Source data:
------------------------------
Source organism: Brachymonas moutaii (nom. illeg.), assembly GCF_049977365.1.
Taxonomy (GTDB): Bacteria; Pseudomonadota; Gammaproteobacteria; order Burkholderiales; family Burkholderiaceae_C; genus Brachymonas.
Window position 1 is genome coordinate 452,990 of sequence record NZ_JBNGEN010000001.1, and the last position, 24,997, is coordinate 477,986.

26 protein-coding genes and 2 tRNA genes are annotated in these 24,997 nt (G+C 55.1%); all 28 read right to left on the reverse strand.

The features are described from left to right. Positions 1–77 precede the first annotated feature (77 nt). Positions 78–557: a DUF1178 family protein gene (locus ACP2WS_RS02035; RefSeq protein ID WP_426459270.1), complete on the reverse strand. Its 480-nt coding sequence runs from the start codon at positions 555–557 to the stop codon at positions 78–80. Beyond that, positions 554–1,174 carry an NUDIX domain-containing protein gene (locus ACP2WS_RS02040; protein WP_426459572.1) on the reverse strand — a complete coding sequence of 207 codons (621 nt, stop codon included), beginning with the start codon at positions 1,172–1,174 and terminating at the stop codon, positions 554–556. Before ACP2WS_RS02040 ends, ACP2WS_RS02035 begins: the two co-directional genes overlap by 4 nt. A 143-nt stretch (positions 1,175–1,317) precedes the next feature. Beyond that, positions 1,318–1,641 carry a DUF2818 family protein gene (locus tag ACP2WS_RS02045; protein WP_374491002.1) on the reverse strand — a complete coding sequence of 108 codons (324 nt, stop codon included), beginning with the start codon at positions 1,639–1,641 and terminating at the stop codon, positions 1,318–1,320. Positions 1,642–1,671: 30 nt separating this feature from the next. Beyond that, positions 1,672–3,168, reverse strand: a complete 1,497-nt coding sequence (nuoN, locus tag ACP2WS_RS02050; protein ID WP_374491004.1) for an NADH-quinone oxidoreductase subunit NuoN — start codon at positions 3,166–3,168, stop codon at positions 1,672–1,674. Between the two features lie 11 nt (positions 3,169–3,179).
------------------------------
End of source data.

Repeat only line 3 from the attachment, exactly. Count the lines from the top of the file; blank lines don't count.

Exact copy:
Window position 1 is genome coordinate 452,990 of sequence record NZ_JBNGEN010000001.1, and the last position, 24,997, is coordinate 477,986.